Don’t cross bucket-list destinations off just because they’re costly.
When I set out for my round-the-world trip, I made a list of places I definitely wanted to see, places I could possibly sneak in, and places that would be slightly impossible (due to location or cost) but if I could find a way, I’d make it work. The Maldives was on that last list; all I knew about this nation was that it has pretty beaches and it’s expensive, but I desperately wanted to see it.
One night at a resort in the Maldives (aka the perfect blue waters with white contrasted sand photos that take over your Instagram feed) can range anywhere from $300-$1000. I simply did not have that kind of money, so I had accepted I would, unfortunately, skip visiting this country.
That all changed when someone told me about a local island called Maafushi. There is only one international airport in the Maldives, and from there, you have to transfer to whichever island you’re staying on. Zoom in on Google Maps and you will see that the islands are all fairly spread out. When you stay at a resort, you often are stuck paying an extra flight fee for a sea plane. That flight alone costs something like $800 roundtrip per person. Maafushi is a $20 speedboat ride away from the airport.
I looked on booking.com and to my surprise, there were hotels in Maafushi as low as $40/night. While this was far above my backpacking budget of $10/night, it was a lot cheaper than the $900/night at Sovena Fushi. I had to think honestly for a minute; would it be worth it? Wasn’t the whole point of visiting the Maldives to feel luxurious? I wanted those over-the-water bungalows, or the slides that lead you right into the Indian Ocean, or maybe even a chance to visit an underwater restaurant. But then I remembered, from my experience, these overly glamorized visuals we see on the internet seldom live up to their hype. While everyone is different, I tend to enjoy my trips more when I get a feel for the local life. I booked a room for four nights at Reyva Inn for $41/night. This cost included my breakfast, unlimited filter water, and coffee (the three most important things, to be honest).
When I arrived to The Maldives, I went to the information counter at the airport to book my speed boat and twenty minutes later, I was headed to Maafushi. I landed late (10PM) so it was a little creepy to be on a dark boat for thirty minutes, but the experience was exhilarating in its own right.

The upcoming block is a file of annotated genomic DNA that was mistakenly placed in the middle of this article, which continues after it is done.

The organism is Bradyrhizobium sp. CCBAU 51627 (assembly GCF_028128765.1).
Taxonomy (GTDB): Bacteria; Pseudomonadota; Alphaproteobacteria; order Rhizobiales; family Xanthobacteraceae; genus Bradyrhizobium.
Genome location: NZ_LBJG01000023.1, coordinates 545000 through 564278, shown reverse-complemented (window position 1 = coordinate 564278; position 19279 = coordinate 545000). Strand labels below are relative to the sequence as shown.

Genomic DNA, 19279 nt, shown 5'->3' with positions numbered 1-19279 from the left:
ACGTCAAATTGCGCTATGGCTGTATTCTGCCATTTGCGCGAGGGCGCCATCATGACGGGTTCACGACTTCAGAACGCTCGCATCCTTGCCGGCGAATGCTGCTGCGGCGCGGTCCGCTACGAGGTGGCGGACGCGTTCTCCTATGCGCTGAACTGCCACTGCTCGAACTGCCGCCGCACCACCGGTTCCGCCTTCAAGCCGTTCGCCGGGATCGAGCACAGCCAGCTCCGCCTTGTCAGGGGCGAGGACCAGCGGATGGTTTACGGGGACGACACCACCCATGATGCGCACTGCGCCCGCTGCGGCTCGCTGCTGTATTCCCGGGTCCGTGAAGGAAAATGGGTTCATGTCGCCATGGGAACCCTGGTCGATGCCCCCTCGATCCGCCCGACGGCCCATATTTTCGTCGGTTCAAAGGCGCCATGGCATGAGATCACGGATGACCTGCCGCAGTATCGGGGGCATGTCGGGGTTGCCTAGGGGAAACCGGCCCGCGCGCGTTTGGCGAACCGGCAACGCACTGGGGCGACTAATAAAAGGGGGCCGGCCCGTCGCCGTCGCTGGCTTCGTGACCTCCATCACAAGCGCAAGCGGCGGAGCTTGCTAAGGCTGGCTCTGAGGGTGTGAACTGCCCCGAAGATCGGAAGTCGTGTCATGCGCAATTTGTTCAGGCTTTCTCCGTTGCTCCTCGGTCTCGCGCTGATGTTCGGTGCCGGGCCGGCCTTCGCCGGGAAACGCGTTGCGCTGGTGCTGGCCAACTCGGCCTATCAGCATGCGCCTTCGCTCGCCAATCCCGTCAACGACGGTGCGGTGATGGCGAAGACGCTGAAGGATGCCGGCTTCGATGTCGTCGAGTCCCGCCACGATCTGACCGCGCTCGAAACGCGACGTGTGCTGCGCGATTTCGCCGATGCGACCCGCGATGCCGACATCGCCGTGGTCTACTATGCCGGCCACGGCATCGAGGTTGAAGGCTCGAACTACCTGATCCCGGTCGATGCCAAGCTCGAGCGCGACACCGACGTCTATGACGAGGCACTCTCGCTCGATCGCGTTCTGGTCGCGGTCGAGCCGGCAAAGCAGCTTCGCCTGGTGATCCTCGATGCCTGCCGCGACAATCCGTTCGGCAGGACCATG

Reyva Inn was all I needed! For the low cost, I had a king-sized bed, a lovely garden to hang out in with a swing, free breakfast, coffee, and water, and strong air conditioning (a MUST when visiting The Maldives).
Maafushi is tiny and you can walk the entire island in about thirty minutes or less. My first day there, I walked around, picked up garbage (my heart broke upon discovering how much trash has washed upon Maafushi), and sat on a swing by Bikini Beach. It certainly felt like the wonderful Maldives vacation I had been dreaming of, even without my over-the-water bungalow. Note that because The Maldives is a 100% Muslim nation (it is mandated by law that citizens practice Islam there), no restaurants on the local island sell alcohol. In Maafushi, there is a party boat available if you feel the urge to drink (a ten-minute speed boat ride away).
I found an amazing restaurant owned by a lovely woman named Suzy. The restaurant was called Suzy’s Café Quench. For prices that simply could not be beat, the options ranged everything from local Maldivian fish curries to cheeseburgers, all for under $5. The food and hospitality were amazing that I ended up going back several times, whether for meals, coffee, or fresh passion fruit juice.
The following day, I went scuba diving. Most dive shops will give you the option of one, two, or three dives. Since I am on a tight budget, I opted to do only one. One dive cost $40 with Maafushi Dive Shop. Surprisingly enough, I didn’t love scuba diving in The Maldives! I saw two lobsters and an eel, which was enough to make it worth it, but the visibility was low the day I went. I imagine it’s better on another day and I just got unlucky. After scuba diving, I caught the sunset and went back to Suzy’s Café. I was there during Ramadan, a month long fast in the Islamic calendar, so going out to a restaurant at night was an experience in itself. I sat with some of the Muslim community as they feasted for their meal after sundown.
My last day in The Maldives, I took a half-day snorkeling tour, and I can’t recommend it enough (you can book one when you’re there from several tour agencies). It only cost $25. We visited some coral reef where we saw tons of beautiful fish and coral, we stopped by turtle reef where I saw tons of turtles, we saw dolphin pods jumping through the water (I even saw one do a flip!), and we ended the day on a sand bank where lunch was included.
Other options for tours/excursions in Maafushi include swimming with whale sharks, parasailing, and swimming with nurse sharks. You also have the option to do a $70 day tour to visit one of the resorts, so you can still experience the luxury of staying at one without breaking the bank.
In total, I spent about $300 for four nights in The Maldives, not including flights (I was coming from Taiwan and headed to India, so my flights were much cheaper than flights would be from, let’s say, the US). With that low cost, I certainly felt like I got much more of an authentic experience than I would’ve had I stayed at a resort. I can tell you that the local men and women of the Maldives go above and beyond to give you the best hospitality imaginable, and everyone I met was genuinely kind and sparked up a conversation quickly. I never felt unsafe, even walking alone at night (perhaps because I was there during Ramadan, nighttime was livelier than usual).
Don’t cross bucket-list destinations off just because they’re costly; there’s almost always a way around it.
Kaitlyn spent four days in the Maldives.